eccentric J05:11:29

That book seems to emphasize that it's an internal, psychological condition and not at all a matter of intelligence, success, or circumstance (distractions).


Which one are you talking about wrt psychological condition?

eccentric J05:11:10

The one I've been reading.


Oh and as an aside, thank you for indirectly propelling me towards clojure ecosystem. Yours was one of the first blogs I caught on clojure. I think I noticed it from perun.


Still very much learning the ropes of the trade, but am convinced that this is my go-to language when I have a choice.

eccentric J05:11:58

Hey that's great! Welcome to the party parrot

Timofei Chernousov06:11:55

Hey, I am wondering if Clojure or FP in general changes people minds so they do not use slack threads? 😄 Reading through #clojure or #clojurescript is like looking into spaghetti of discussions, sometimes forked into thread but anyway continues in main channel, like a oldfashioned chat. It is not typical for well-populated and mature slack groups, hence the question 🙂


@runiner We try, from time to time, to encourage focused discussion in threads but a lot of people just don't find Slack's thread UI/UX to be very satisfying -- and there's also the argument that threads are hard to discover if you're browsing channels so it's easy to miss some very interesting discussions that went to threads before you could tell how they were going to go...


...I don't know what the answer is there. Some people like threads, some don't. Some people try hard to draw conversations into threads, some don't. And we're 17,000 people so... ¯\(ツ)

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Ahmed Hassan06:11:34

Reddit, ClojureVerse and Stack Overflow encourage more focused discussions than Slack channels.


And they are much more permanent than Slack's free (limited) plan.

Ahmed Hassan06:11:47

Yeah, and they are very easy to search and discover.


Compared to these alternatives, slack's advantage is probably being instantaneous. It provides a quick way to start - whether it be asking a question or responding to something. I find a good parallel in Evernote. It sucks (ironically) as an editor, but it sure is unparalleled at quick capture.


Also, many people probably already have Slack installed and open. It’s easy to reach for.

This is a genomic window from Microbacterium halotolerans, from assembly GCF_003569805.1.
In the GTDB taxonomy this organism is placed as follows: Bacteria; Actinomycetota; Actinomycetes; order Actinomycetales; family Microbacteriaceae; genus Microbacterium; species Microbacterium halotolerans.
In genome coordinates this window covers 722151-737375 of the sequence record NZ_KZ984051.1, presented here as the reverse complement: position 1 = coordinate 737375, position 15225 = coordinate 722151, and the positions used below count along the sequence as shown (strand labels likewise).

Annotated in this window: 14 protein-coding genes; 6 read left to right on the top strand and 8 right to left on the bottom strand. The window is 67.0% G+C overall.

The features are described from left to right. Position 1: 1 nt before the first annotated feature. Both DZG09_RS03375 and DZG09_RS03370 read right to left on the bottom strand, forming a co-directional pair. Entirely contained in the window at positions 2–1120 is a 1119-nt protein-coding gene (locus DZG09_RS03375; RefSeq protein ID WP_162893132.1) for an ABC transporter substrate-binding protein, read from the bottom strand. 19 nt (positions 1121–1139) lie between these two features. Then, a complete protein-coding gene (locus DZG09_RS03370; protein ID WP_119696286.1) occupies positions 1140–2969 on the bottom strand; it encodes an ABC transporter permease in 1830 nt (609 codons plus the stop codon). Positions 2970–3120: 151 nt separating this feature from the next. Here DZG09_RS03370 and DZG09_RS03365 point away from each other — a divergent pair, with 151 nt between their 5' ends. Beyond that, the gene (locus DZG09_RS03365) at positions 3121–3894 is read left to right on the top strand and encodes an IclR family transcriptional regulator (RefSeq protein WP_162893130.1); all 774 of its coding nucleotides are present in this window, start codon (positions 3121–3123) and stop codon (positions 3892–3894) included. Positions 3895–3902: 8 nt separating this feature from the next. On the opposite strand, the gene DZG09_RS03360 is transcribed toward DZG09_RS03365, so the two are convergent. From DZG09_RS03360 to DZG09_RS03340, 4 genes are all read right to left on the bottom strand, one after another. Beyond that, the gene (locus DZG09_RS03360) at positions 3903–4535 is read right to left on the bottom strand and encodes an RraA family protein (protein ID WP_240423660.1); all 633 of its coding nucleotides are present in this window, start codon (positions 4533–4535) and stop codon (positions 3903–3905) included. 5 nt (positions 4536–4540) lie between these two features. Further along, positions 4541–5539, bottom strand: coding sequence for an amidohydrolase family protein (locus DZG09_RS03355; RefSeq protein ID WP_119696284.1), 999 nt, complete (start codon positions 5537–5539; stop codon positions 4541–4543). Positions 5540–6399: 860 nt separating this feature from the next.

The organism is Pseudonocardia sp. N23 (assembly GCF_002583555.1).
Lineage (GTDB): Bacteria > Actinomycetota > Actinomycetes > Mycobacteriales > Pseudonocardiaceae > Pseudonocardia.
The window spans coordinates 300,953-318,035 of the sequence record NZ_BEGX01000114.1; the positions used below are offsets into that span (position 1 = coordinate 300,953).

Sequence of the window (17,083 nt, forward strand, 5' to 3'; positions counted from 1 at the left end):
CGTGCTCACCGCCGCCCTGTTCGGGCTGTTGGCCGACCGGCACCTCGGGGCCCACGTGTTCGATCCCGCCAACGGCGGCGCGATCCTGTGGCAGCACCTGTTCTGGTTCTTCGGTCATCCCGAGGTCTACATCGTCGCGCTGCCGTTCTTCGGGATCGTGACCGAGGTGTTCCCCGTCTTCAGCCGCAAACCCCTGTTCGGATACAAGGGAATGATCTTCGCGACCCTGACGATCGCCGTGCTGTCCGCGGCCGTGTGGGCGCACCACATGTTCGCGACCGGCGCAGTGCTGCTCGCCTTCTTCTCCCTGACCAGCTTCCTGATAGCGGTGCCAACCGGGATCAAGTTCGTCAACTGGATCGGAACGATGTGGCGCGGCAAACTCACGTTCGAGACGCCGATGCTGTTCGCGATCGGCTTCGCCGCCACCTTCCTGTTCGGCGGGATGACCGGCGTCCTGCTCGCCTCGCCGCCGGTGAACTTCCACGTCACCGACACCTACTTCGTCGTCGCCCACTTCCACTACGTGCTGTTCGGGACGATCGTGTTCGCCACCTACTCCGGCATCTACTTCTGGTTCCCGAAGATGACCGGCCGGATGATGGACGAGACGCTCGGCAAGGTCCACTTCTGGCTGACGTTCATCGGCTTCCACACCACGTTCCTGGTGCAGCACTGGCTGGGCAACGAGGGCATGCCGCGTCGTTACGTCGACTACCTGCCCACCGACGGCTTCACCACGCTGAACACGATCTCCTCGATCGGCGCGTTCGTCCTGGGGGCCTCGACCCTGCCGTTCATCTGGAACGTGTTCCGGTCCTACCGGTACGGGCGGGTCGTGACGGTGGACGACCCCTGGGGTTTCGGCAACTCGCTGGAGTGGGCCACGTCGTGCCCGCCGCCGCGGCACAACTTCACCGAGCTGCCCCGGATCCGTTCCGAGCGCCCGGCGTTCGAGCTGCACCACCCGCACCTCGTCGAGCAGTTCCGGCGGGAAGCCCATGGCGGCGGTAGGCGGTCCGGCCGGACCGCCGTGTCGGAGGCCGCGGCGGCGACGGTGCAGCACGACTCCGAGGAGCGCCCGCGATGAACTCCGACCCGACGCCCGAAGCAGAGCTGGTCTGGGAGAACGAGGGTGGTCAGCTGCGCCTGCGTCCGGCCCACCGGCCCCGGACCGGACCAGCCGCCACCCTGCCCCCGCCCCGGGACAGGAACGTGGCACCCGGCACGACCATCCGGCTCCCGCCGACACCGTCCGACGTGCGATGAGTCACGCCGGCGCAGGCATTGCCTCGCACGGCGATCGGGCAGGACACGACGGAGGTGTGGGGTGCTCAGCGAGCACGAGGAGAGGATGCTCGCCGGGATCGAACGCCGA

Slack is great for a quick back-and-forth to figure out a bug or answer a question about how to use a library or some such -- so much better than some of the weird, random, lack-of-detail StackOverflow questions that have been posted recently (or issues on GitHub too!). But for real, deep discussions, yeah, ClojureVerse is my go-to.

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Out of all the channels to discuss Clojure and related things, I probably dislike SO the most. I can’t quite articulate why. It’s probably at least partly due to that it feels like using a filing system more than it does having a conversation with someone.


It's fine if folks have a nice, self-contained question, about a specific problem... but a lot of the questions are so poorly written and require so much clarification and additional information from the OP that they're just not worth answering 😞


(there's a "new user" on S.O. posting Clojure questions that would be so much more easily answered if they'd just jump on Slack and chat with us)


Maybe you could nudge them our way in a comment 🙂 not sure whether that's frowned upon on SO though)


"We" already do that! From the answer to > Asked on Slack and got almost immediate answer from the creator of tools.logging.


(re: searchability -- most of the Slack channels here are mirrored to Zulip, which has a free, searchable index of everything back to about the start of the year... ClojureVerse has a log of many channels going further back but the UI/search app is not yet stable/up-to-date)


Maybe we could make a slack integration that let's us post a slack thread into stack overflow


Though I cant figure out a nice way to map it into question, answers and comments


Or even better post the thread to ask.clojure

Alex Miller (Clojure team)13:11:41

Since no one has yet mentioned it, please use as the official, public, searchable q&a site for Clojure!

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Speaking of which, I never got any clarity as to this question: (`re-seq` behaves differently in CLJS vs. CLJ) It’s not listed as an officially recognized difference here:


I'm convinced that is a clojurescript bug


Fair enough, but nothing seems to be logged about it in Jira, which I perceived to be a consequence of finding a bug and filing an entry about it on 😉


maybe not the best place to ask, but I’m learning Ruby on Rails for a new project and looking for a good resource to start learning with. I ask here because my favourite resource I’ve ever used is Clojure for the Brave and True, so hoping there is something similar

Alex Young17:11:35 might be worth a look. It used to be both excellent and free, now the second half is behind a paywall (but you might find it worth paying for).


that’s great, thanks!

danielstockton14:11:03 strikes a similar tone perhaps, but probably outdated (and ruby, not rails). It's been a decade since I dabbled.

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Oh man why's guide brings back so many memories


I think pragmatic programmer had a course on it which was one of the preferred ones of my time


But im not certain of any up to date ones


Luckily everything in rails is extremely googleable, since everyone encounters the same issues.


awesome, I’ll take a look at Why’s guide but maybe read up to date documentation for topics it covers! The intro was great


there was an alternative to github that popped up maybe 6+ months ago. it had a pretty short name, was on hacker news, seemed very dev friendly… anyone remember this too?


yes, that was it. thanks!